Crucial covenant was the 'gun' that shot down Belfry funds, investors say
Published 29/05/2016 | 02:30
A covenant which contributed to the collapse of funds sold by AIB was not revealed to investors until years after they bought in, the High Court has heard.
Details of an allegedly "hugely significant" loan to value (LTV) covenant emerged this week in cases taken by investors in UK property funds known as the Belfry funds.
The funds were promoted and sold by AIB from 2001 to 2006. The first was a major success, generating a large return, but Belfry funds 2 to 6 collapsed.
A private banking manager who sold them for the lender and invested himself is among some 350 investors who are suing. A select number of test or lead claims came before the High Court last week.
Covenants built into the funds permitted assets which they were invested in to be sold, if their value fell below a certain amount, which occurred as prices plummeted during the recession, counsel for investors claimed in the High Court last week.
"The LTV covenant isn't the bullet, it's the gun. The LTV covenant is what destroyed these investments," the court heard.
"The covenant is a key fact, the existence of which was not disclosed.
"The LTV covenant is the microchip which turned these investments into pulp because the LTV covenant didn't simply reduce the value of the investment, the LTV covenant was the mechanism by which the underlying components on which the investment is based were taken away forever, so that you could never get your investment back.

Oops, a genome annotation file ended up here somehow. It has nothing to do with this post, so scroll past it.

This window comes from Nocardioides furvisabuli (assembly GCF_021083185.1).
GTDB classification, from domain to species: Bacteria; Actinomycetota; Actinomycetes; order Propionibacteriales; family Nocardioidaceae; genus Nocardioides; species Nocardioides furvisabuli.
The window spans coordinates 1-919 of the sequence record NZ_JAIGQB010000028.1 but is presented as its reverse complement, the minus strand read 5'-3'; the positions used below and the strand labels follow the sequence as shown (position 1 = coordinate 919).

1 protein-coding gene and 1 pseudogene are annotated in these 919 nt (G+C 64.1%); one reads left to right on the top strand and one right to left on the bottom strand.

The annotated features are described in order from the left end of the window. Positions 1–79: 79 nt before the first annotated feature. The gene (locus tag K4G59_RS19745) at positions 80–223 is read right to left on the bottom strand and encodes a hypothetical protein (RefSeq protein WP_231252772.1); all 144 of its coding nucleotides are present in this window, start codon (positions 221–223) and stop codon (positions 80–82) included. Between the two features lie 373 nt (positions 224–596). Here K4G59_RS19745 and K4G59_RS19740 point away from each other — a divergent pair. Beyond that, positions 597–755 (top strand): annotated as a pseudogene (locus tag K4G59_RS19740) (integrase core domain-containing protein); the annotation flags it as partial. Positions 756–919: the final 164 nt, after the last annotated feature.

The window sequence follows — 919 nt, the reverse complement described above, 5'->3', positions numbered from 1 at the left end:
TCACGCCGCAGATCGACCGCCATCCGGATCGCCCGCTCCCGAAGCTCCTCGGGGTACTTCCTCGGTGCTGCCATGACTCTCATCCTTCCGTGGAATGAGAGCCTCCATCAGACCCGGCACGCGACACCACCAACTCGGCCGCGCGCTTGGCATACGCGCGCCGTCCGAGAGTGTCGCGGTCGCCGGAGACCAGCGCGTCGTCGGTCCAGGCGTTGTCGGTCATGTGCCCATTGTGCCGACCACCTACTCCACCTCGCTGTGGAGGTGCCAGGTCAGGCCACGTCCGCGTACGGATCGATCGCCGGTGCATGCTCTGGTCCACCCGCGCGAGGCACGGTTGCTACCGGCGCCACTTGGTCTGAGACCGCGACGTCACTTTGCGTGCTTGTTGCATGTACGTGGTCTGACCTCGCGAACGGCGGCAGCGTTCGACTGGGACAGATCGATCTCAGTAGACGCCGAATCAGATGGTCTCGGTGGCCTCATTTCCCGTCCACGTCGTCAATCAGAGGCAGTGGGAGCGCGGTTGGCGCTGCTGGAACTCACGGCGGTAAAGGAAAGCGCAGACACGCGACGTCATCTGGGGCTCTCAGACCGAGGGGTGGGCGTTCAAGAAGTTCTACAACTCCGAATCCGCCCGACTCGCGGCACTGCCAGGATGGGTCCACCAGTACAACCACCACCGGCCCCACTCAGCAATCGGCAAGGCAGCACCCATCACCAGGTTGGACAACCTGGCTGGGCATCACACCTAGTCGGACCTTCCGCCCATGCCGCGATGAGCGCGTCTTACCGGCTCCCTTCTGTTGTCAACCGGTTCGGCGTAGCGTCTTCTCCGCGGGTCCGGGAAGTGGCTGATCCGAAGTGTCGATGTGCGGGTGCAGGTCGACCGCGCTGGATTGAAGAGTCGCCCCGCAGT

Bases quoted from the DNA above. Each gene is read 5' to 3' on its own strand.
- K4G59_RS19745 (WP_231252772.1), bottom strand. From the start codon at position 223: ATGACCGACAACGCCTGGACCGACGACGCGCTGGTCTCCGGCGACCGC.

"There wasn't a default in payment. This wasn't a situation where they fell behind with payments. What happened here was that the LTV covenant was triggered because the values of the properties dropped.
"And once that happened, the lender swoops in and ultimately takes away all the assets and sells them in a forced asset disposal programme."
The plaintiffs were not made aware of any such covenant until 2008 at the earliest, instead informed that "there was no guarantee that the security granted will not be enforced in the event of a default by a subsidiary company with its obligation to repay its borrowings", they claim.
"It is true that the [funds'] Prospectus warned of enforcement in the event of default," counsel for the investors John O'Donnell SC conceded. "But it did not warn of the LTV covenant or its implications and it did not warn that the implications of the LTV covenant could arise even if there was no default.
"That's something that really, really should have been explained to people," Mr O'Donnell said.
AIB disputes the plaintiffs' claims and argues that the cases should not progress on statute of limitations grounds.
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